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|Title:||The Determinants of Financial Analysts' Performance: Analyses using Quasi-Natural Experiments|
|Author:||Nguyen, Thi Mai Lan|
|Abstract:||This thesis consists of three studies that utilize financial analyst career events as quasi-natural experiments to examine the factors that explain analyst forecasting performance. The purpose of this thesis is to minimize endogeneity problems that have hampered the financial analyst literature and at the same time add to the literature by showing that important life events can have a significant impact on analyst forecasting performance. First, I examine how employment change affects analyst herding behavior in their forecasts. My results show that analysts exhibit stronger herding behavior following an employment change. Specifically, they have a greater tendency to imitate other analysts’ earnings forecasts. Also, relative to their peers, they are slower in issuing forecasts and, as a result, issue revisions less frequently. This has a consequential negative effect on the market impact of their forecasts. I argue that the results are due to the need for newcomers to contend with the unfamiliarity of their new workplace environment and demonstrate that my results hold across several robustness tests, including a quasi-natural experiment using brokerage firm M&As that utilizes the estimation of an average treatment effect. This study raises a significant human resource question on how brokerage firms should support employees who have recently switched jobs. Second, I examine the impact that work specialization has on the performance of superior and inferior analysts. My results show that the forecast accuracy of superior analysts improves when their coverage is more concentrated within a few industries. However, there is no evidence of an equivalent improvement for inferior analysts. I argue that this is due to superior analysts being better able to utilize intra-industry relevant information when pricing stocks within the same sector, leading them to benefit more viii from specialization. My results are robust when I conduct quasi-natural experiments by utilizing brokerage firm M&As to capture changes to the work specialization of analysts who continue to work in the merged firms after the M&A events. The findings of this study have implications for how brokerage firms allocate coverage to analysts with different abilities. Third, I examine a channel that can explain analyst forecast pessimism. Specifically, I investigate the forecasting performance of analysts who have been rehired after experiencing a recent job loss following their brokerage firm closures and find that their forecasts will be more pessimistic relative to both their peers and actual earnings. Importantly, this leads to a decline in the accuracy of their forecasts at their new job. These results are theoretically supported by the career transitions literature, which shows that a job loss will affect the mental disposition of an employee and which I argue leads to analysts providing more pessimistic recommendations. This raises an important question as to how brokerage firms should support new employees who have recently experienced a job loss to avoid any negative impact it might have on their performance.|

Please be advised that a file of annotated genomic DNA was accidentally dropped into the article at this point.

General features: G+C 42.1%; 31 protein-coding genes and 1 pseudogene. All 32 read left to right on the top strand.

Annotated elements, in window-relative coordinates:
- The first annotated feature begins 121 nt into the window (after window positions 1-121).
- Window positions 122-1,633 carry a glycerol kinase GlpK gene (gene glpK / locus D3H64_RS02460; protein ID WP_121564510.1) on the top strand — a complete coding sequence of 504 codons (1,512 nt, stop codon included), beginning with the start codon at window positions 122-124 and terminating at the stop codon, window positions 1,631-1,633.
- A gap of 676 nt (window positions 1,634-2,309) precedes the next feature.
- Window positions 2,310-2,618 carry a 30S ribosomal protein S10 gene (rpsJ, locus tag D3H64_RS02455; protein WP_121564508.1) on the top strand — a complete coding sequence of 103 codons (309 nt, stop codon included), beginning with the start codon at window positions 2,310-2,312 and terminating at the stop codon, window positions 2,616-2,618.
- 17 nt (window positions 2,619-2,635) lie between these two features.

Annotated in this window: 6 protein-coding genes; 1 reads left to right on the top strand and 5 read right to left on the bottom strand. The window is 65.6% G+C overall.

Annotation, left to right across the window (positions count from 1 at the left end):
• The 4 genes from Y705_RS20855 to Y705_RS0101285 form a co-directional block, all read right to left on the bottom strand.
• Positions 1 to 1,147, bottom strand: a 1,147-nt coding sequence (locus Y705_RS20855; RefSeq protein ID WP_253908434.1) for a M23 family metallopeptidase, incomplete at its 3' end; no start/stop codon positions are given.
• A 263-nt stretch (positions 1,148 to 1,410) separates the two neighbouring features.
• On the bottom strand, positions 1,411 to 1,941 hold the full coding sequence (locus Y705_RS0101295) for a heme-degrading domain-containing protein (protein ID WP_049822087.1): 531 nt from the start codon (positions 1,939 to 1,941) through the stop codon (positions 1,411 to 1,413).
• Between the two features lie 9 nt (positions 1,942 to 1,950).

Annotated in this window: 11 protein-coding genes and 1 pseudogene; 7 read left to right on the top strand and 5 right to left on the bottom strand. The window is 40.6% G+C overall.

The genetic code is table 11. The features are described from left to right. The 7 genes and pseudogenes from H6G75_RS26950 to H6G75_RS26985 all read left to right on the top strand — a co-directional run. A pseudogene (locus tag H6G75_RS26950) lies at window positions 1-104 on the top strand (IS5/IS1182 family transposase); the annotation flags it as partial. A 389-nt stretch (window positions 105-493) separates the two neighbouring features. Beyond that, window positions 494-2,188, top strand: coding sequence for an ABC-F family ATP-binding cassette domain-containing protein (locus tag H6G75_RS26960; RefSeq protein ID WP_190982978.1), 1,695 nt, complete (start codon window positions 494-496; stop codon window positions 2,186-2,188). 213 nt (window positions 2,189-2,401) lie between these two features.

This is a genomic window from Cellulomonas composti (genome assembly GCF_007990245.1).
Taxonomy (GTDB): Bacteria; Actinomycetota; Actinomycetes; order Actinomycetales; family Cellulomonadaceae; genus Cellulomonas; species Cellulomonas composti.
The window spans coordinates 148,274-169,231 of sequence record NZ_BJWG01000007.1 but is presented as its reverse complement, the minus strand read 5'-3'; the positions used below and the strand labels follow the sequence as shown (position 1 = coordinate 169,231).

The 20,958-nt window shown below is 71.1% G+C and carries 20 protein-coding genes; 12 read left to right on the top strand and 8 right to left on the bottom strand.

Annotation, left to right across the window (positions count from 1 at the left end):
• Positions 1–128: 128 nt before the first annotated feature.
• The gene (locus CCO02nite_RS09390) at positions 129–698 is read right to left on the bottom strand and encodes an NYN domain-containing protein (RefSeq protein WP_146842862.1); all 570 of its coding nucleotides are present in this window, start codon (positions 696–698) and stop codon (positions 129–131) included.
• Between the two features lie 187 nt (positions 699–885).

|Dissertation Note:||Thesis (Ph.D.) -- University of Adelaide, Business School, 2019|
|Provenance:||This electronic version is made publicly available by the University of Adelaide in accordance with its open access policy for student theses. Copyright in this thesis remains with the author. This thesis may incorporate third party material which has been used by the author pursuant to Fair Dealing exceptions. If you are the owner of any included third party copyright material you wish to be removed from this electronic version, please complete the take down form located at: http://www.adelaide.edu.au/legals|
|Appears in Collections:||Research Theses|
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